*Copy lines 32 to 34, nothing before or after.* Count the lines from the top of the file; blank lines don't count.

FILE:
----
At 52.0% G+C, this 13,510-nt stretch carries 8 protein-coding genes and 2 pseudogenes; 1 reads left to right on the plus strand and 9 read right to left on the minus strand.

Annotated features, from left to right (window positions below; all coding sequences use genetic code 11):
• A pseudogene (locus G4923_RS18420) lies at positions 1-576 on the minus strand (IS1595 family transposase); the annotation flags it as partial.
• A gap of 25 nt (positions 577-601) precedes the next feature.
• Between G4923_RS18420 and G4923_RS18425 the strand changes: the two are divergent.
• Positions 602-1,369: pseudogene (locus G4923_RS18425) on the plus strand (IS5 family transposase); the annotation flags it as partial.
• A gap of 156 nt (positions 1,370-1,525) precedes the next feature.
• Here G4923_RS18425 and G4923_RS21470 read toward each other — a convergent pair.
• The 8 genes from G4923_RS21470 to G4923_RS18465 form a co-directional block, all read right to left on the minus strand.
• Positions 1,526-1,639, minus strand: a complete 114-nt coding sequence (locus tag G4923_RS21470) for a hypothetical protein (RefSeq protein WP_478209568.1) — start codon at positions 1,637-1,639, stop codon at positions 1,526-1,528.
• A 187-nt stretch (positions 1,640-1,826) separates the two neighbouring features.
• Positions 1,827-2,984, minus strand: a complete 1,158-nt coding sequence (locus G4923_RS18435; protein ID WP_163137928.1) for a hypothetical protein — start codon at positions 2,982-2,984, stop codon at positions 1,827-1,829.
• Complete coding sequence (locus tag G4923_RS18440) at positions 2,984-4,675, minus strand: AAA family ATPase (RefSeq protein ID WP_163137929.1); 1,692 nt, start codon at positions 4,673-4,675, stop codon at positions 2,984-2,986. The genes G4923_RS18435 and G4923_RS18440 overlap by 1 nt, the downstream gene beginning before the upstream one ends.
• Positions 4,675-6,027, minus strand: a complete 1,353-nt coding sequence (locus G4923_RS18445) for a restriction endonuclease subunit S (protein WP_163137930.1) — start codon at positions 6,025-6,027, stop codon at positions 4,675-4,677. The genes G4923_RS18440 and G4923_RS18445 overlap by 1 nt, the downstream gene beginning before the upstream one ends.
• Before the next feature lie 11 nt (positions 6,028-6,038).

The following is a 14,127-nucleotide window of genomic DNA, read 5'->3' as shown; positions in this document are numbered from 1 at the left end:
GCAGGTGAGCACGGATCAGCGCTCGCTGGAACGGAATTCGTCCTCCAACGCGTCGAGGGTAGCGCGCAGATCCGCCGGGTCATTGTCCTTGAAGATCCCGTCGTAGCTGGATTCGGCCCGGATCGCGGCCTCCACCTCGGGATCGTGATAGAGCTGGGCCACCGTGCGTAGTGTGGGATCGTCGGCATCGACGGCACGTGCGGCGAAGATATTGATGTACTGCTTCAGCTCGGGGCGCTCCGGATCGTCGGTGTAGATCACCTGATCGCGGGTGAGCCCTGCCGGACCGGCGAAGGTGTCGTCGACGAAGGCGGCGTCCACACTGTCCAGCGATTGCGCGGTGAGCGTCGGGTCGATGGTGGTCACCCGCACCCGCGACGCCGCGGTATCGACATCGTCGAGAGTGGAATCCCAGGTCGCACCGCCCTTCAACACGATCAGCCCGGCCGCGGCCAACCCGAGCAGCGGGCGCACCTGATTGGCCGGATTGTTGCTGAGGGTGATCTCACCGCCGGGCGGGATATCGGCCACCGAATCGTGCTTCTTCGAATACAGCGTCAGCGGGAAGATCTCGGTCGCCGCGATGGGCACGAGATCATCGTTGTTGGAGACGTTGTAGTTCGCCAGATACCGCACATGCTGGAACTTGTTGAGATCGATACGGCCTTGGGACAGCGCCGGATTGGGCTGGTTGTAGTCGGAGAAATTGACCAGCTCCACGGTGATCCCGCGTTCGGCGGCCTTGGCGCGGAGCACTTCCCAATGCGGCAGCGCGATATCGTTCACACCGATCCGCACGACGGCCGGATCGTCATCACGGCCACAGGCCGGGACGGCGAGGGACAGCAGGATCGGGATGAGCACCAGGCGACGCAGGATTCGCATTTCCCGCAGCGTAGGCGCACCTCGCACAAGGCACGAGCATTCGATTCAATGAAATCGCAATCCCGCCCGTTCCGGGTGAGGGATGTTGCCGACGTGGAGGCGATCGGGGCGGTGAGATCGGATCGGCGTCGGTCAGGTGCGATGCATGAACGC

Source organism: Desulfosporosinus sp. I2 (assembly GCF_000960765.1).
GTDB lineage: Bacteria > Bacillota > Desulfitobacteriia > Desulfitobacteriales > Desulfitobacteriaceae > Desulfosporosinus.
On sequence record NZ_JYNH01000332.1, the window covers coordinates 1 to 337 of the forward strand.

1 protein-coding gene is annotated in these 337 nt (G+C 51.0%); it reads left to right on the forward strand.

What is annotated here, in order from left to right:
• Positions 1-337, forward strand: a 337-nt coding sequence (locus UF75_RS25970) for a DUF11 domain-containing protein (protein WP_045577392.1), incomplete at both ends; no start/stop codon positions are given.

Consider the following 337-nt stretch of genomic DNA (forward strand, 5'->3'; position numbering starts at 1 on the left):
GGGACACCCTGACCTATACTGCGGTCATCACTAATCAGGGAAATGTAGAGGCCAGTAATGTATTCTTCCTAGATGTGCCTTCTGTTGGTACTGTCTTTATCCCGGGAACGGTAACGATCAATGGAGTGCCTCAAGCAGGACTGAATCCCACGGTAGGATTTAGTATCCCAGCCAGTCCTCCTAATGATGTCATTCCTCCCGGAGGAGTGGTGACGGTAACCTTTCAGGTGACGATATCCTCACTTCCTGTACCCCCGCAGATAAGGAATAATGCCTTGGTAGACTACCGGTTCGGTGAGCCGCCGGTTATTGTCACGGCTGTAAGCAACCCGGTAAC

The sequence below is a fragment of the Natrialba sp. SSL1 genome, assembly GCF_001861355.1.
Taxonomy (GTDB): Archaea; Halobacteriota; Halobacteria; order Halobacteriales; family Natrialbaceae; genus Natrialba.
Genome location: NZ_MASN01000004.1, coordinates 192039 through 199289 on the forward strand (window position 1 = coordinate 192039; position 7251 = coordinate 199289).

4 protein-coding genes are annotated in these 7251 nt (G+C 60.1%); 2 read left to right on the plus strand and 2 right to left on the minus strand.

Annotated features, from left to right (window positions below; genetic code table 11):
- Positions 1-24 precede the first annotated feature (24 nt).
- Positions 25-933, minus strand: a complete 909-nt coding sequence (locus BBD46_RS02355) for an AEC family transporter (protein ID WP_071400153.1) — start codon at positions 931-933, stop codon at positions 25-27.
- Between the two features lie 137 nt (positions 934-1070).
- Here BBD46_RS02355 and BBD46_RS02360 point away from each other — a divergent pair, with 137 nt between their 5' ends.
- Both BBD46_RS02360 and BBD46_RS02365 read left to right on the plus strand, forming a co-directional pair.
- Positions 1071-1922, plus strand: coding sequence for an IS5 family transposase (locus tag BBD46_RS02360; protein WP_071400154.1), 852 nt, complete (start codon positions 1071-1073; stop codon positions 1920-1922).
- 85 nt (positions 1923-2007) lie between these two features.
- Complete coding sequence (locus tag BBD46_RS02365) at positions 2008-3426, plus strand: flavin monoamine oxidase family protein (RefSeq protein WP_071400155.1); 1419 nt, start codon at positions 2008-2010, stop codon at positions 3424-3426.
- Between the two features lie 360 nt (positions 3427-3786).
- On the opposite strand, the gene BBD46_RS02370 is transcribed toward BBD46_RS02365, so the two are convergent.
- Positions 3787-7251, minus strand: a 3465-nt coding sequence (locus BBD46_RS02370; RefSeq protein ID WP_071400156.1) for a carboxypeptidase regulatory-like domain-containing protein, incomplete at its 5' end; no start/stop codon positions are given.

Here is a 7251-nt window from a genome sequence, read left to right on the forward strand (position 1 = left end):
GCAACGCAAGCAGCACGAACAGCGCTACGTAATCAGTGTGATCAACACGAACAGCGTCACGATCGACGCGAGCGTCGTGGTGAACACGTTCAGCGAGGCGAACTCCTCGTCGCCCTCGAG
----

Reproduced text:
- Positions 25-933, minus strand: a complete 909-nt coding sequence (locus BBD46_RS02355) for an AEC family transporter (protein ID WP_071400153.1) — start codon at positions 931-933, stop codon at positions 25-27.
- Between the two features lie 137 nt (positions 934-1070).
- Here BBD46_RS02355 and BBD46_RS02360 point away from each other — a divergent pair, with 137 nt between their 5' ends.